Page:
Carefully scroll through Whitacre’s tenure at AT&T, and it won’t take much to discover that he accomplished little. Sure, he went on an acquisition spree – “it’s all about scale and scope” as he used to say when acquiring baby bells and putting them together to build the “new” AT&T, but the net-net of all of his business meanderings was a company that delivered a very mediocre financial performance. (And mediocrity was indeed bliss in this case as Whitacre walked away from AT&T with an exit package worth around $160 million.)

Not that Whitacre’s career gives him the least bit of leg up on understanding anything about the automobile business, or GM’s place in it for that matter. And any analysts out there who are suggesting that there are similarities between Whitacre and Alan Mulally - because of Whitacre’s “outsider” credentials - and that he is exactly the kind of guy GM needs right now are simply delusional.

The differences between Mulally - an engineer who was intimately involved in the intricacies of leading a multifaceted team in the mass production of highly complex machines at Boeing - and Whitacre - a corporate bureaucrat enamored with the “art of the deal” - are so pronounced that any comparisons are simply misguided and wildly inappropriate.

Combine that with the fact that Whitacre is an arrogant know-it-all who has a difficult time listening and who doesn’t cotton to being corrected when wrong, and you have a recipe for disaster. After all, it is one thing for a Bob Lutz to give-off more than a hint of arrogance – because he’s probably forgotten more than the up-and-coming executives of the “new guard” will ever accumulate in their lifetimes – but for “Big Ed” to harbor those kinds of tendencies? Not Good.

GM’s present situation cries out for a true leader. Preferably an industry veteran who has - if not direct experience in the business of designing, engineering, and building cars and trucks – a background in heavy industry. Someone who has been directly involved in the business of manufacturing real, substantive things. Not air. And not “deals.” But making products that actually contribute to this country’s manufacturing base.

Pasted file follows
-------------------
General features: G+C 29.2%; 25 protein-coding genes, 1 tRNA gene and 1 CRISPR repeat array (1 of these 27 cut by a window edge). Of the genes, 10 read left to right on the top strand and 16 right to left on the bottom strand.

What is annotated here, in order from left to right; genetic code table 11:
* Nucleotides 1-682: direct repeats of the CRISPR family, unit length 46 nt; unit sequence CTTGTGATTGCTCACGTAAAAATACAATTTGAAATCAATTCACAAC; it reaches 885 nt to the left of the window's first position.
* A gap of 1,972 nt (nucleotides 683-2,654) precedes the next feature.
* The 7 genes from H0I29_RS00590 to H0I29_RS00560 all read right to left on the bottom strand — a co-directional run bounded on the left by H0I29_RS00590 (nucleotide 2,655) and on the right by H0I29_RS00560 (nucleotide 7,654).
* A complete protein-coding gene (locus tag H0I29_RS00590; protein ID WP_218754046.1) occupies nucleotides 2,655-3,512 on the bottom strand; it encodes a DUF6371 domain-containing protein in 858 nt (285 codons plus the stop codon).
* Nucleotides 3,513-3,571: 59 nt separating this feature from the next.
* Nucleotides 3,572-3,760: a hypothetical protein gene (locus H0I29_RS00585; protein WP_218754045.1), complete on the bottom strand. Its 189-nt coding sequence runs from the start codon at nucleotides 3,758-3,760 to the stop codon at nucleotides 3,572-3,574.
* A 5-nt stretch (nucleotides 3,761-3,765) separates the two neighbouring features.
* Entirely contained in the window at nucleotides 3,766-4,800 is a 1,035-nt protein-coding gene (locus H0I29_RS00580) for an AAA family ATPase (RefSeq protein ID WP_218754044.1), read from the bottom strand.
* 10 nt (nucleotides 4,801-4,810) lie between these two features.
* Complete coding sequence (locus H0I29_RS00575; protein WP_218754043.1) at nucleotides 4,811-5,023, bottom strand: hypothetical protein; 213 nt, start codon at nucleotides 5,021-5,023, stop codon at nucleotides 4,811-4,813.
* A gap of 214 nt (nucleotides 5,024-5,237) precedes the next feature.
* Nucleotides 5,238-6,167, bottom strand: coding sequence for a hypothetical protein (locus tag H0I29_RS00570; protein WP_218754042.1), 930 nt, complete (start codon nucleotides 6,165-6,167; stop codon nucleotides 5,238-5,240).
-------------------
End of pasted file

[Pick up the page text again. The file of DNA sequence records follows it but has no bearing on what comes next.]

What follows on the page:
This leader has to eat, sleep and breathe the nuances of the business and understand where GM once was, how far it has fallen, and what’s needed in order to get it back on track.

And this leader would do well to display a take-no-prisoners attitude and a willingness to do anything and everything in order to slap GM out of its corporate slumber, blow-up all of the hoary constituencies, pull the perennially and notoriously weak marketing function up by its lapels, and finally force the rest of the organization to be worthy of representing the growing number of excellent products the company is bringing to market.

“Big Ed” Whitacre isn’t the guy. Not even close, in fact. Armed without an innate understanding of this business - or even the faintest of notions as to what it’s all about - Whitacre’s “go along to get along” life up until now as a corporate bureaucrat and deal maker is simply irrelevant to the task at hand.

“Big Ed” Whitacre is simply the wrong guy, at the wrong time at the wrong company. The True Believers at GM deserved better. The American taxpayers deserved better. And this business deserved better.

That’s all I got.